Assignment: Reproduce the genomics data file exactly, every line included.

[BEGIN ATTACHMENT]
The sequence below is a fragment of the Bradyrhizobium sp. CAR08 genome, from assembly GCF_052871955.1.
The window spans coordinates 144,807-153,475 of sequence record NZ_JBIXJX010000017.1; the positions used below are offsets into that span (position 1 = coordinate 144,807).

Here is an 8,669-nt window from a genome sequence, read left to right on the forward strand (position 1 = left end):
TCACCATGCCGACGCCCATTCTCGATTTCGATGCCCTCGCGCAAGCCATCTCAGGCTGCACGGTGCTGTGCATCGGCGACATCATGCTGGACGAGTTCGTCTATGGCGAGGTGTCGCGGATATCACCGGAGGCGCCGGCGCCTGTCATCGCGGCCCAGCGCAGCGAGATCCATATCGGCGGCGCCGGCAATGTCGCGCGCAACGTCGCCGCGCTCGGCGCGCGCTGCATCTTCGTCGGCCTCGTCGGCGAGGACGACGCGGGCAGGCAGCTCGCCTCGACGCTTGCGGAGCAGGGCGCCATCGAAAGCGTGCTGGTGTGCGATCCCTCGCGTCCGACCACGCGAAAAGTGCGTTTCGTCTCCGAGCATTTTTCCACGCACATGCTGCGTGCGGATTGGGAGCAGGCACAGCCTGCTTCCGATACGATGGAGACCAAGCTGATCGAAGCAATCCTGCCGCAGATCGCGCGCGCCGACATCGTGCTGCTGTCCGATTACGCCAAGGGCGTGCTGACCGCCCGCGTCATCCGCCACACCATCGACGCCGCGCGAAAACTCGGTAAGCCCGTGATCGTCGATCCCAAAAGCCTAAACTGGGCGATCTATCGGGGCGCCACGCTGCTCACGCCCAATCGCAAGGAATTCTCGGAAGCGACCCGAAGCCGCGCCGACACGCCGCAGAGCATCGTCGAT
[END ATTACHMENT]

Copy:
The sequence below is a fragment of the Bradyrhizobium sp. CAR08 genome, from assembly GCF_052871955.1.
The window spans coordinates 144,807-153,475 of sequence record NZ_JBIXJX010000017.1; the positions used below are offsets into that span (position 1 = coordinate 144,807).

Here is an 8,669-nt window from a genome sequence, read left to right on the forward strand (position 1 = left end):
TCACCATGCCGACGCCCATTCTCGATTTCGATGCCCTCGCGCAAGCCATCTCAGGCTGCACGGTGCTGTGCATCGGCGACATCATGCTGGACGAGTTCGTCTATGGCGAGGTGTCGCGGATATCACCGGAGGCGCCGGCGCCTGTCATCGCGGCCCAGCGCAGCGAGATCCATATCGGCGGCGCCGGCAATGTCGCGCGCAACGTCGCCGCGCTCGGCGCGCGCTGCATCTTCGTCGGCCTCGTCGGCGAGGACGACGCGGGCAGGCAGCTCGCCTCGACGCTTGCGGAGCAGGGCGCCATCGAAAGCGTGCTGGTGTGCGATCCCTCGCGTCCGACCACGCGAAAAGTGCGTTTCGTCTCCGAGCATTTTTCCACGCACATGCTGCGTGCGGATTGGGAGCAGGCACAGCCTGCTTCCGATACGATGGAGACCAAGCTGATCGAAGCAATCCTGCCGCAGATCGCGCGCGCCGACATCGTGCTGCTGTCCGATTACGCCAAGGGCGTGCTGACCGCCCGCGTCATCCGCCACACCATCGACGCCGCGCGAAAACTCGGTAAGCCCGTGATCGTCGATCCCAAAAGCCTAAACTGGGCGATCTATCGGGGCGCCACGCTGCTCACGCCCAATCGCAAGGAATTCTCGGAAGCGACCCGAAGCCGCGCCGACACGCCGCAGAGCATCGTCGAT